PEOPLE v. HINES

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The PEOPLE, etc., respondent, v. Arthur HINES, appellant.

Decided: January 23, 2013

REINALDO E. RIVERA, J.P., CHERYL E. CHAMBERS, SHERI S. ROMAN, and JEFFREY A. COHEN, JJ. Marianne Karas, Armonk, N.Y., for appellant, and appellant pro se. Janet DiFiore, District Attorney, White Plains, N.Y. (Maria I. Wager, Richard Longworth Hecht, and Steven A. Bender of counsel), for respondent.

Appeal by the defendant from a judgment of the Supreme Court, Westchester County (Wetzel, J.), rendered June 11, 2010, as amended by a judgment of the same court (Zambelli, J.), rendered October 5, 2010, convicting him of criminal possession of a weapon in the second degree and criminal possession of a weapon in the third degree (two counts), upon a jury verdict, and imposing sentence.

ORDERED that the judgment, as amended, is affirmed.

Contrary to the People's contention, the defendant's claim that the evidence was legally insufficient to establish his guilt is preserved for appellate review (see People v. Soto, 8 AD3d 683; cf. People v. Gray, 86 N.Y.2d 10). Viewing the evidence in the light most favorable to the prosecution (see People v. Contes, 60 N.Y.2d 620), we find that it was legally sufficient to establish the defendant's guilt beyond a reasonable doubt. Moreover, upon the exercise of our factual review power (see CPL 470.15[5] ), we are satisfied that the verdict of guilt was not against the weight of the evidence (see People v. Romero, 7 NY3d 633).

The Supreme Court providently exercised its discretion in precluding the defendant from submitting evidence with respect to a prior unrelated lawsuit against the police department and from cross-examining the arresting officers on the subject, since the defendant failed to establish that the arresting officers had any knowledge of the civil lawsuit at the time of the defendant's arrest, or any connection with the officers involved in that lawsuit. Although proof aimed at establishing a motive to fabricate is never collateral and may not be excluded on that ground, a trial court may, as here, in the exercise of its discretion, properly exclude such proof where it is too remote and speculative (see People v. Thomas, 46 N.Y.2d 100; People v. Hoover, 298 A.D.2d 599; People v. Barney, 277 A.D.2d 460; People v. Ayers, 161 A.D.2d 770).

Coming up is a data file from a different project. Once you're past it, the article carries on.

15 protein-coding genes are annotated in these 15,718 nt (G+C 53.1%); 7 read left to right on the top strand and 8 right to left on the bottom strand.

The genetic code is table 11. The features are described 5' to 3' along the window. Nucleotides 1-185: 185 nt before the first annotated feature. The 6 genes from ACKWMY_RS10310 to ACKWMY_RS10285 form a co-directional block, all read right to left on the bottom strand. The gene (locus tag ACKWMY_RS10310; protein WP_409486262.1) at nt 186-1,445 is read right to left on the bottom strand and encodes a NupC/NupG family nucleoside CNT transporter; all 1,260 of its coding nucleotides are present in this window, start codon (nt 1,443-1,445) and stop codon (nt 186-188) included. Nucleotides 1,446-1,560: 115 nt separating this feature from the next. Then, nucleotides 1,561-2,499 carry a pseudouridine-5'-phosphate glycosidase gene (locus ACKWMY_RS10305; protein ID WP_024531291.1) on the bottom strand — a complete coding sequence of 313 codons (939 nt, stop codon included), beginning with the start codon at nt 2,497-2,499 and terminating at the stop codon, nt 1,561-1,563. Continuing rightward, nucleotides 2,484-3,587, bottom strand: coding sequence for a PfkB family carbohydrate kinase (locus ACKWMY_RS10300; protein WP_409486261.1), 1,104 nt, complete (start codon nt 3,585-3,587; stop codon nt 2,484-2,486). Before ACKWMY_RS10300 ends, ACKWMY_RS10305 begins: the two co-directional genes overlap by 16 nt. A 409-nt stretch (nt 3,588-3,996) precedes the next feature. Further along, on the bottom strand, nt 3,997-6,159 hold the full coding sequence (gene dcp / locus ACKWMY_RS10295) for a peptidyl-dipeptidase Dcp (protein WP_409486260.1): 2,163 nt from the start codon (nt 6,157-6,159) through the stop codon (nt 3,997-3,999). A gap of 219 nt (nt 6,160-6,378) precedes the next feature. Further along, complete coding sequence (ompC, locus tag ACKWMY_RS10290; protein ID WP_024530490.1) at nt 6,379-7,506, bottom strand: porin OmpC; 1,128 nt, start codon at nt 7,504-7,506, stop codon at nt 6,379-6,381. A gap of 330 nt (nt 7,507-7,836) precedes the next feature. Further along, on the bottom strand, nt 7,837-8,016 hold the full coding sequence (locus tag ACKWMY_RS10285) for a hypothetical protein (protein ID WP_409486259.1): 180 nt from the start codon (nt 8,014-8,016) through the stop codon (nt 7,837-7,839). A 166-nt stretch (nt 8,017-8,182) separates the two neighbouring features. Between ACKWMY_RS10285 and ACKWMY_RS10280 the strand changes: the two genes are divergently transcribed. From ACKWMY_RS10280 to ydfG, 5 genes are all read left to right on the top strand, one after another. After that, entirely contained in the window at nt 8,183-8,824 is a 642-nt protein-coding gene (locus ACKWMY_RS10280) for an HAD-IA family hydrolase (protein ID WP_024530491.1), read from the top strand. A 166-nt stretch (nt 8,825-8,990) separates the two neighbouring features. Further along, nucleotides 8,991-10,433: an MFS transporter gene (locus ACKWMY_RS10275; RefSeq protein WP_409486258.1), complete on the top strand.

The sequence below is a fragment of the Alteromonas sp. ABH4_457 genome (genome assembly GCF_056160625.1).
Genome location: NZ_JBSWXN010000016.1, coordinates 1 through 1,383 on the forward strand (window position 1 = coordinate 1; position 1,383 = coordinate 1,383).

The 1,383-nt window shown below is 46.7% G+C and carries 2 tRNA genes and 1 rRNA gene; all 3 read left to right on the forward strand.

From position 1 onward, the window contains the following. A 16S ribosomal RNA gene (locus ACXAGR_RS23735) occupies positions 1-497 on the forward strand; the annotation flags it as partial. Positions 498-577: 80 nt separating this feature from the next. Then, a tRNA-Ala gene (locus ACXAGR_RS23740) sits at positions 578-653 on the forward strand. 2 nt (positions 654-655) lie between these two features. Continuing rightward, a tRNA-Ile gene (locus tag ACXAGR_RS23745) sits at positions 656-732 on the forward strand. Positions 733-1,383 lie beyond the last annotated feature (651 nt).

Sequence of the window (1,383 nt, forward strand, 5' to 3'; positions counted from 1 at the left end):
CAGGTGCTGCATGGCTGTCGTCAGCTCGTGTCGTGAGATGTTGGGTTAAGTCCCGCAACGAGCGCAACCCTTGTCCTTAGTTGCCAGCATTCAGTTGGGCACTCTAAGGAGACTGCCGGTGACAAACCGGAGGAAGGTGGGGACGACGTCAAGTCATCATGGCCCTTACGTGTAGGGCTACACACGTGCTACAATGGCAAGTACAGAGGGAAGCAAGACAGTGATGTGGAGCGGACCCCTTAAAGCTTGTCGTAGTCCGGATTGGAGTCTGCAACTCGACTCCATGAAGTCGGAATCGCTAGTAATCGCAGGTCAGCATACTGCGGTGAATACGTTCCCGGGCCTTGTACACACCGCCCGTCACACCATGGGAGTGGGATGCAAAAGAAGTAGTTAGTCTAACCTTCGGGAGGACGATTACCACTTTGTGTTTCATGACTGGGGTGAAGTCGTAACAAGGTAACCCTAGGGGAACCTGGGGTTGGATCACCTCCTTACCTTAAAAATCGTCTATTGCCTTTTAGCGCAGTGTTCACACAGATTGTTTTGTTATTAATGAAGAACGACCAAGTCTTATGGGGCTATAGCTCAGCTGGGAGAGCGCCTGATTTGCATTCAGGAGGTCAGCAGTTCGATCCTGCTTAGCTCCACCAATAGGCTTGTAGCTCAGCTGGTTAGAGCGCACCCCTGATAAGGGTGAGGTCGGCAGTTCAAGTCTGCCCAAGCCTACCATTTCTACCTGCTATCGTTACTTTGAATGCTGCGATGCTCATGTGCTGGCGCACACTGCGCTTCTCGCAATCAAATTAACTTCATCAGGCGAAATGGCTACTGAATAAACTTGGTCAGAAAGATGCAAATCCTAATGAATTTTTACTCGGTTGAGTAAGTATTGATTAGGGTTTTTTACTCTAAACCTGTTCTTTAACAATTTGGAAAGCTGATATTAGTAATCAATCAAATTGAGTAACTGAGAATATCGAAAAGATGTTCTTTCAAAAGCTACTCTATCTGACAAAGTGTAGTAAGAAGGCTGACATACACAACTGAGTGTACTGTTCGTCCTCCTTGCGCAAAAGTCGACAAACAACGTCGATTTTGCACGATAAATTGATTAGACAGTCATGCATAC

The defendant's contentions that various questions posed by the prosecutor during cross-examination and certain allegedly improper comments made by the prosecutor during her summation deprived him of his right to a fair trial are largely unpreserved for appellate review (see CPL 470.05[2]; People v. Osorio, 49 AD3d 562, 563–564). In any event, for the most part, the challenged questions were proper, and the challenged comments were proper, fair comment on the evidence, permissible rhetorical comment, or responsive to the summation of defense counsel (see People v. Dorgan, 42 AD3d 505; People v. McHarris, 297 A.D.2d 824; People v. Clark, 222 A.D.2d 446; People v. Vaughn, 209 A.D.2d 459). To the extent that some of the questions and comments were improper, they were sufficiently addressed by the Supreme Court's instructions to the jury (see People v. Evans, 291 A.D.2d 569; People v. Brown, 272 A.D.2d 338), or not unduly prejudicial (see People v. Malave, 7 AD3d 542; People v. Tolliver, 267 A.D.2d 1007).

The remaining contentions raised in the defendant's main brief are without merit. The remaining contentions raised in the defendant's pro se supplemental brief either are without merit, or are based on matter dehors the record and are thus not reviewable on direct appeal.

DECISION & ORDER ON MOTION

Motion by the respondent on an appeal from a judgment of the Supreme Court, Westchester County, rendered June 11, 2010, as amended by a judgment of the same court rendered October 5, 2010, inter alia, to strike the appellant's pro se supplemental brief on the ground that it refers to matter dehors the record. By decision and order on motion of this Court dated June 26, 2012, that branch of the motion which was to strike the appellant's pro se supplemental brief was held in abeyance, and was referred to the Justices hearing the appeal for determination upon the argument or submission of the appeal.

Upon the papers filed in support of the motion and the papers filed in opposition thereto, and upon the argument of the appeal, it is,

ORDERED that the branch of the motion which is to strike the appellant's pro se supplemental brief is denied as academic in light of the determination of the appeal.

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